What is it?
Native to North America, evening primrose is a biennial flowering plant. The oil comes from its seed and has long been used medicinally. The indigenous peoples of the Americas used its leaves, roots and seedpods to treat haemorrhoids, wounds, gastrointestinal complaints, sore throats and skin problems. These days, lots of people use it for menopausal symptoms, dry skin and breast pains.
How does it work?
Evening primrose oil contains fatty acids, plant sterols and polyphenols. It’s extremely high in linoleic acid, a polyunsaturated essential fatty acid that the human body can’t synthesise, so you have to get it from food. It’s thought to contribute to the proper functioning of human tissues thanks to its anti-inflammatory properties, and supports healthy skin because it prevents loss of water through the epidermis, and improves skin softness and elasticity. Beneficial effects of evening primrose oil have been shown for atopic dermatitis, psoriasis and even as an anti-cancer therapy.
What’s the evidence?
There’s been quite a lot of research, going back decades. Results have been mixed, and some studies have been small, but experts agree we need more.
A 2018 study looked into the effect of evening primrose oil on Korean patients with mild atopic dermatitis. Fifty patients were randomly given either 450mg of evening primrose oil or a placebo to take daily for four months. Researchers measured eczema area severity index scores (EASI), water lost through the epidermis, and skin hydration. After four months, patients who took evening primrose oil showed improvement in all three measures, and significant improvement in their EASI score, unlike the placebo group. However, this was a small study and some larger, better reported studies have unfortunately not shown convincing evidence of benefit to eczema.
Menopausal hot flushes
In 2018, researchers compared two popular treatments for hot flushes in a group of 80 postmenopausal women. Half of the group took black cohosh, half evening primrose oil for eight weeks. The average severity of hot flushes in both groups dropped significantly over the period and both groups recorded improved quality of life, although evening primrose oil did not reduce the number of hot flushes. However, there was no placebo group in this small study, and another study that did use a placebo control found no benefit over the placebo.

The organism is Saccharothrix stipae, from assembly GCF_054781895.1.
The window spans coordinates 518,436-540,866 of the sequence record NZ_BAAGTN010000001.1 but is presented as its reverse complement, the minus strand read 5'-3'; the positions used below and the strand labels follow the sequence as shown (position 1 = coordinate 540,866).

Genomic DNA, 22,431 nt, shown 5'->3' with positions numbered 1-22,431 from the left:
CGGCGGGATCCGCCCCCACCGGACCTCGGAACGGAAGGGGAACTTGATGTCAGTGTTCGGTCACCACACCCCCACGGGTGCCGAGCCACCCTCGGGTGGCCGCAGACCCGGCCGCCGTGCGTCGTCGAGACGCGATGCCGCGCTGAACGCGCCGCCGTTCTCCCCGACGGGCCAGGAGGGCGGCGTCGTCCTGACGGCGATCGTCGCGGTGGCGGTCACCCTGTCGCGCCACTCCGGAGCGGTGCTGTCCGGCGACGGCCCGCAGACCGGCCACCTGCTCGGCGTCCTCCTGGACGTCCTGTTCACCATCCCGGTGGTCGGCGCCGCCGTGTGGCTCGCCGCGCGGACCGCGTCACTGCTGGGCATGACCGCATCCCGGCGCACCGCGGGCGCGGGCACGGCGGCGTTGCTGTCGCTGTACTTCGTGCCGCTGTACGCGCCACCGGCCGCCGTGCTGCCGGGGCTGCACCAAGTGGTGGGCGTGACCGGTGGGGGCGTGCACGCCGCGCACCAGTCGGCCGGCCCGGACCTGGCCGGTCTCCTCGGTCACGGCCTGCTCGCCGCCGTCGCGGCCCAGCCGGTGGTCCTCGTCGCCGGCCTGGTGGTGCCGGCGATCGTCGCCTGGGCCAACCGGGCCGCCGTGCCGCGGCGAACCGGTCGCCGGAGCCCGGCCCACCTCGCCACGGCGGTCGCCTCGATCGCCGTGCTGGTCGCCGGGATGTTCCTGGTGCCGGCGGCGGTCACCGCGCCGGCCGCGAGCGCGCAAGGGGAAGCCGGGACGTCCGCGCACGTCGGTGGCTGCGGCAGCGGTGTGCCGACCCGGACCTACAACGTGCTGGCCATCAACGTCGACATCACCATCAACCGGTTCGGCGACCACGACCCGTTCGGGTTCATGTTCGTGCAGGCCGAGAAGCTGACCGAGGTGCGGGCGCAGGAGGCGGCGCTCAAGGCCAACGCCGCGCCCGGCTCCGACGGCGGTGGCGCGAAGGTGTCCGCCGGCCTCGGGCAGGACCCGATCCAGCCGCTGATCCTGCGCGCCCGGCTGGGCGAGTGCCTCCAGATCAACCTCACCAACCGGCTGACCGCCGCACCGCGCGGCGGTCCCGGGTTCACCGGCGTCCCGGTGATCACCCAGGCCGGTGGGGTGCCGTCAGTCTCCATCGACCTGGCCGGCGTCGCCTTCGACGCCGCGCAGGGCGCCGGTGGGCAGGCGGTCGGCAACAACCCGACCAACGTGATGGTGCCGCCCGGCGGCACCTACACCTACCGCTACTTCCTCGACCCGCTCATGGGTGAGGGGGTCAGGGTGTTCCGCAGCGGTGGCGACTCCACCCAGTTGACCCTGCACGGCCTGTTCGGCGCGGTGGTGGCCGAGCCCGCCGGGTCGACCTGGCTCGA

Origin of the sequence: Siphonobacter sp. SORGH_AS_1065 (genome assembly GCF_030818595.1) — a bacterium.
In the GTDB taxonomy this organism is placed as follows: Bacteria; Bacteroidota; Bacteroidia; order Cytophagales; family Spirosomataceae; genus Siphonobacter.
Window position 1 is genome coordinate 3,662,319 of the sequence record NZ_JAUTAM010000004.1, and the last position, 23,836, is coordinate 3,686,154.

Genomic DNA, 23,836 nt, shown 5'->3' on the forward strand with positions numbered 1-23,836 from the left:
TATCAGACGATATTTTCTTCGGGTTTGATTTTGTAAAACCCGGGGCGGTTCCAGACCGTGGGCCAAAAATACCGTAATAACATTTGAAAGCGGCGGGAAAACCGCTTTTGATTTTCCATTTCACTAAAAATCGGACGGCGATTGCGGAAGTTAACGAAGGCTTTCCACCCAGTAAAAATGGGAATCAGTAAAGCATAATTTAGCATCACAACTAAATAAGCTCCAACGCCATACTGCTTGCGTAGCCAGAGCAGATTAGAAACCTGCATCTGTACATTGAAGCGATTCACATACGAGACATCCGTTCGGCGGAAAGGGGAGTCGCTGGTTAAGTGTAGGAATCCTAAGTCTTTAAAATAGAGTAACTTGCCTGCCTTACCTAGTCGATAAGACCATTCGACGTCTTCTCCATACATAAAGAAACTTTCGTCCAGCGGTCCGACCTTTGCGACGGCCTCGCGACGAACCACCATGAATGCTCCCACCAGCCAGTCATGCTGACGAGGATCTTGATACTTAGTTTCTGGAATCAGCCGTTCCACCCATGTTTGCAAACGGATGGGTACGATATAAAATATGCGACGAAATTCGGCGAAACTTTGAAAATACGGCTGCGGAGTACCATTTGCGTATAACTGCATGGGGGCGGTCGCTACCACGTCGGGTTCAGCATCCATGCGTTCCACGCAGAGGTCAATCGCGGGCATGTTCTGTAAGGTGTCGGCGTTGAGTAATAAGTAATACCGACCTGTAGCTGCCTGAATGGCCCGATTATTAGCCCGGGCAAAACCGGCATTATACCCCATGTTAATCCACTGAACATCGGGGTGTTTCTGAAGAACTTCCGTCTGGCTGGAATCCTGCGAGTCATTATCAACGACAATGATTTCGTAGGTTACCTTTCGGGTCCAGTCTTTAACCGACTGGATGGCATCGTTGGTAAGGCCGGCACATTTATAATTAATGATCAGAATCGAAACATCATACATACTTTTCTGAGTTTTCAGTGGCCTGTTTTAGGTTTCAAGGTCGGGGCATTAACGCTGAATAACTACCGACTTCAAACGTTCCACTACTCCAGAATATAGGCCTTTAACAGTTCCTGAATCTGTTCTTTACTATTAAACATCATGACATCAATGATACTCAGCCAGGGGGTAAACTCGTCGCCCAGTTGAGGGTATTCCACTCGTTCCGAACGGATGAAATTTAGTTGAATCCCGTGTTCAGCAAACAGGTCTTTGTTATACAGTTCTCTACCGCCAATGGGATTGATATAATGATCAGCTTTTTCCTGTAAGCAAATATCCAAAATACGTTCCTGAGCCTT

In a 2018 double-blind randomised clinical trial, 52 patients with MS received either evening primrose oil or a placebo for three months. Evening primrose oil was found to significantly increase cognitive function, vitality and overall life satisfaction, and reduce pain and fatigue compared to the placebo. It can’t slow the progression of the disease, but can make it more manageable for people. Again, this small study requires longer-term follow-ups.
Cancer treatment progress
Researchers looked into whether a fatty acid called gamma-linolenic acid (GLA), found in evening primrose oil, could inhibit the action of a cancer gene responsible for almost a third of all breast cancers. The US study found treating cancer cells with GLA caused a 30- 40-fold increased response in breast cancer cells to the cancer drug Herceptin. The researchers said using both GLA and Herceptin increased cell death and reduced cancer growth, making Herceptin more efficient, which could halt progression, regulate breast cancer cell growth, and improve response to chemotherapy. However, there is no evidence to suggest that taking GLA supplements can help prevent cancer, nor that women with breast cancer should routinely take evening primrose oil, but this is an interesting and hopeful study for which more research is needed.
Who can take it?
Evening primrose oil is safe for most people in the short term, but long-term use has not been well established. Some historic research suggests it may reduce the seizure threshold in those with epilepsy, so it may not be suitable for this group. Similarly, it can increase the risk of having seizures if you also take drugs called phenothiazines, so for this group it should be avoided. It can make some people feel queasy and can bring on headaches, and some users report a softening of stools. Stop using it at least two weeks before surgery, as it can impact bleeding; similarly, don’t take if you’re on medicines to thin your blood, like Warfarin.
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